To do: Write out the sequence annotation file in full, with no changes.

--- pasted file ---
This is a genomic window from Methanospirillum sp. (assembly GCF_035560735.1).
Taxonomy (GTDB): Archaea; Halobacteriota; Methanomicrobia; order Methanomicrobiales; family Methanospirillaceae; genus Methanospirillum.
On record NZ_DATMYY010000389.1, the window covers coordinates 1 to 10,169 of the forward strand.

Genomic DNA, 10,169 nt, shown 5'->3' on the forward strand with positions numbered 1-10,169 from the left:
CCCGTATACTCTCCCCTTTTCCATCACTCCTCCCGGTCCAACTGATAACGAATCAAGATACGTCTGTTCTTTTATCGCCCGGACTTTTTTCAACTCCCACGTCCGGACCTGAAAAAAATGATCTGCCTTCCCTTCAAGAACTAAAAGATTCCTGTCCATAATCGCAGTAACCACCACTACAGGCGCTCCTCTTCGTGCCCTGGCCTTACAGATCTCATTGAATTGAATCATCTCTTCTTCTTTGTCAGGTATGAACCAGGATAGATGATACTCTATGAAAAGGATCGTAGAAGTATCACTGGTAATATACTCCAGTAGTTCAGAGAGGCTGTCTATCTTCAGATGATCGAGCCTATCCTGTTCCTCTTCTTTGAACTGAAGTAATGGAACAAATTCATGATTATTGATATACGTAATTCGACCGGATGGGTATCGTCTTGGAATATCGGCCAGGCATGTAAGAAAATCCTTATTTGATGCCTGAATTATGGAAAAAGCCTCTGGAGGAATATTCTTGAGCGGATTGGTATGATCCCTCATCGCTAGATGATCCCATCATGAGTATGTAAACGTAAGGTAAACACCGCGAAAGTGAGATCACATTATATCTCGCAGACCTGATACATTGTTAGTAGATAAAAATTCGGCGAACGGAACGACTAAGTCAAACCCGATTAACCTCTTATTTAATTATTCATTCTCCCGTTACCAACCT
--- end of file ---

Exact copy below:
This is a genomic window from Methanospirillum sp. (assembly GCF_035560735.1).
Taxonomy (GTDB): Archaea; Halobacteriota; Methanomicrobia; order Methanomicrobiales; family Methanospirillaceae; genus Methanospirillum.
On record NZ_DATMYY010000389.1, the window covers coordinates 1 to 10,169 of the forward strand.

Genomic DNA, 10,169 nt, shown 5'->3' on the forward strand with positions numbered 1-10,169 from the left:
CCCGTATACTCTCCCCTTTTCCATCACTCCTCCCGGTCCAACTGATAACGAATCAAGATACGTCTGTTCTTTTATCGCCCGGACTTTTTTCAACTCCCACGTCCGGACCTGAAAAAAATGATCTGCCTTCCCTTCAAGAACTAAAAGATTCCTGTCCATAATCGCAGTAACCACCACTACAGGCGCTCCTCTTCGTGCCCTGGCCTTACAGATCTCATTGAATTGAATCATCTCTTCTTCTTTGTCAGGTATGAACCAGGATAGATGATACTCTATGAAAAGGATCGTAGAAGTATCACTGGTAATATACTCCAGTAGTTCAGAGAGGCTGTCTATCTTCAGATGATCGAGCCTATCCTGTTCCTCTTCTTTGAACTGAAGTAATGGAACAAATTCATGATTATTGATATACGTAATTCGACCGGATGGGTATCGTCTTGGAATATCGGCCAGGCATGTAAGAAAATCCTTATTTGATGCCTGAATTATGGAAAAAGCCTCTGGAGGAATATTCTTGAGCGGATTGGTATGATCCCTCATCGCTAGATGATCCCATCATGAGTATGTAAACGTAAGGTAAACACCGCGAAAGTGAGATCACATTATATCTCGCAGACCTGATACATTGTTAGTAGATAAAAATTCGGCGAACGGAACGACTAAGTCAAACCCGATTAACCTCTTATTTAATTATTCATTCTCCCGTTACCAACCT